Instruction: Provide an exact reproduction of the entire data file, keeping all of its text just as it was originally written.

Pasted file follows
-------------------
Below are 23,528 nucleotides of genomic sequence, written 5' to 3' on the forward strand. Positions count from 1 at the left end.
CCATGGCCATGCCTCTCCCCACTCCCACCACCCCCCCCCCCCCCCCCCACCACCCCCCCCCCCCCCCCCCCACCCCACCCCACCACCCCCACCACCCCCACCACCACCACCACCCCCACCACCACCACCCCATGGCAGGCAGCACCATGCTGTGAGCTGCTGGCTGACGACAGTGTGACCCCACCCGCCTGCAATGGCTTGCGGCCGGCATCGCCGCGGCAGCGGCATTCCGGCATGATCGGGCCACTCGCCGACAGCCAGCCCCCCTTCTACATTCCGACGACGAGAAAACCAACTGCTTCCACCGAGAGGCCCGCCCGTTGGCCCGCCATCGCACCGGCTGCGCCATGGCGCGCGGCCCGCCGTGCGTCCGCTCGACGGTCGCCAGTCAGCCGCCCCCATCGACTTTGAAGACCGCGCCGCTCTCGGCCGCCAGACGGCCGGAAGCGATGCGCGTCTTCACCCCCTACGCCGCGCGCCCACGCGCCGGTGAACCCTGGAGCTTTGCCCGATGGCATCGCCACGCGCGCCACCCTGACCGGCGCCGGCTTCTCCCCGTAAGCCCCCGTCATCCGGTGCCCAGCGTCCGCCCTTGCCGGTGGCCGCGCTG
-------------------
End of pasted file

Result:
Below are 23,528 nucleotides of genomic sequence, written 5' to 3' on the forward strand. Positions count from 1 at the left end.
CCATGGCCATGCCTCTCCCCACTCCCACCACCCCCCCCCCCCCCCCCCACCACCCCCCCCCCCCCCCCCCCACCCCACCCCACCACCCCCACCACCCCCACCACCACCACCACCCCCACCACCACCACCCCATGGCAGGCAGCACCATGCTGTGAGCTGCTGGCTGACGACAGTGTGACCCCACCCGCCTGCAATGGCTTGCGGCCGGCATCGCCGCGGCAGCGGCATTCCGGCATGATCGGGCCACTCGCCGACAGCCAGCCCCCCTTCTACATTCCGACGACGAGAAAACCAACTGCTTCCACCGAGAGGCCCGCCCGTTGGCCCGCCATCGCACCGGCTGCGCCATGGCGCGCGGCCCGCCGTGCGTCCGCTCGACGGTCGCCAGTCAGCCGCCCCCATCGACTTTGAAGACCGCGCCGCTCTCGGCCGCCAGACGGCCGGAAGCGATGCGCGTCTTCACCCCCTACGCCGCGCGCCCACGCGCCGGTGAACCCTGGAGCTTTGCCCGATGGCATCGCCACGCGCGCCACCCTGACCGGCGCCGGCTTCTCCCCGTAAGCCCCCGTCATCCGGTGCCCAGCGTCCGCCCTTGCCGGTGGCCGCGCTG